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I read this post recently by William Wiggins at Fistful of Talent on Transgenderism. It's a simple, insightful piece on being aware. 

Prior to reading William's post, I finished Super Pumped: The Battle for Uber by Mike Isaac. It's the story of how Uber rose from humble beginnings to become a Unicorn, then stumble from the top as it's bro-tastic culture caused it to be tone-deaf to the world around it via PR fiasco after PR fiasco.

Both are highly recommended reading. One is 500 words and one is 80,000 words.

There's a lesson in reading progressive takes on emerging workplace issues, many of which have involved orientation/gender, then combining them with cautionary tales.  

The lesson? Being a leader in modern times is tricky. Consider the following realities:

  1. You're a leader.
  2. You're full of personal thoughts, a specific background and some form of bias.
  3. When change comes and you're asked to consider the rights of yet another special class of people, it's easy to react as if it's a burden or worse.
  4. You can say it's all gone too far. Many will agree with you.
  5. But - You'll ultimately acknowledge the rights of the class of people in front of you - or you won't be allowed to lead anymore.

History shows this cycle to be true.

What if you weren't late the game? What if you decided that rather than be late to the game, you made it a priority to make all feel welcome and on equal ground in your company or on your team as a leader?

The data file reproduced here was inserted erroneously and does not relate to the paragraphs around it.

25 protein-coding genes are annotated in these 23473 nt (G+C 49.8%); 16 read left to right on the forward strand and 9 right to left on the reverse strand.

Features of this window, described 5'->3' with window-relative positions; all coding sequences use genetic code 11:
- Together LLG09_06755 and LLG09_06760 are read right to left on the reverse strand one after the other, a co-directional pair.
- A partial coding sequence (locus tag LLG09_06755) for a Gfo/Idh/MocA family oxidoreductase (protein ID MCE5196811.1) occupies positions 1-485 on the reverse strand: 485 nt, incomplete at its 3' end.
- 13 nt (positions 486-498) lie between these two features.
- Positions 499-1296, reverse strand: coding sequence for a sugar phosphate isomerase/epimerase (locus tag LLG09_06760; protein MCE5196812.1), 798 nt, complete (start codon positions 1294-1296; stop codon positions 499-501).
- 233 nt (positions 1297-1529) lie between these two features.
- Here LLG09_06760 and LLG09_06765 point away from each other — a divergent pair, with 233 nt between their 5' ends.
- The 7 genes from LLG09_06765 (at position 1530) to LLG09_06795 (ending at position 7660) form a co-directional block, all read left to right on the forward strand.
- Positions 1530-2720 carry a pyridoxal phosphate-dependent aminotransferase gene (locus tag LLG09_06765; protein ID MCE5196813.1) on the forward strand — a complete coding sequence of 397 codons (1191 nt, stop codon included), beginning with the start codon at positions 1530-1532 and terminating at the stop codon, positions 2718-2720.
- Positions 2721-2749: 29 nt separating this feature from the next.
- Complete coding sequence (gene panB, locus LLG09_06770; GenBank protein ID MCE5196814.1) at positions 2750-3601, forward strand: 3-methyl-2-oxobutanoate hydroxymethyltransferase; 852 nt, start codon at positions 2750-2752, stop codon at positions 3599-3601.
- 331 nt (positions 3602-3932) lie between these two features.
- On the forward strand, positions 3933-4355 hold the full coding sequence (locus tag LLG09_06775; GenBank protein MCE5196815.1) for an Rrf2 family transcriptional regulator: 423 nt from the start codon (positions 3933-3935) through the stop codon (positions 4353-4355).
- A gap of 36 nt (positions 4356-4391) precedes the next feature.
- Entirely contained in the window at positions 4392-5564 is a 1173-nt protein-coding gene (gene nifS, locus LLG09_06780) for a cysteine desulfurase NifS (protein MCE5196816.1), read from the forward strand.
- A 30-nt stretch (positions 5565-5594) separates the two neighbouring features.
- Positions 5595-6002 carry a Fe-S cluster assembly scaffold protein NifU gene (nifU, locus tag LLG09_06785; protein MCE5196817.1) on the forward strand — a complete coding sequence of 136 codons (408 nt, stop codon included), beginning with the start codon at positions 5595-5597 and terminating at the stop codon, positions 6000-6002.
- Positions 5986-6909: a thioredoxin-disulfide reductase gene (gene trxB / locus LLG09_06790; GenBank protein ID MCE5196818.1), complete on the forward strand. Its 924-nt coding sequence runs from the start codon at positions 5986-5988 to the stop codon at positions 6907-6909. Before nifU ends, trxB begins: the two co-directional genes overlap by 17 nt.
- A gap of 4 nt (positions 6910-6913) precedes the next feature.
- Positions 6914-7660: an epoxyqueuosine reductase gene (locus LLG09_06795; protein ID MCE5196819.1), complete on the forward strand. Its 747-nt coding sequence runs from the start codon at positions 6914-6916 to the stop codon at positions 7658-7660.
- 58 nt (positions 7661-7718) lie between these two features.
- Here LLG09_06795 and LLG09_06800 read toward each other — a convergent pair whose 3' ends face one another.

What if?

I'll tell you what if, my friend.  If that was your approach, you'd find the people in question - the special class of people currently causing others discomfort (the groups change over time) - incredibly willing to work for you and just as importantly, freed to do their best work.  You'd be maximizing your ability to get great work from the resources you have.

When you're early on inclusion, a funny thing happens. Performance and the ability for someone to do their best work goes up.

None of us are perfect when it comes to the change cycle outlined in #1 through #5 above.  But I feel like we're moving quicker through the cycle to acceptance, and that' a good thing.

Performance goes up as bullshit goes down.  Just be crystal clear on what's bullshit in this cycle (Hint, it's the ones slow to acknowledge those with differences).

 

 

 

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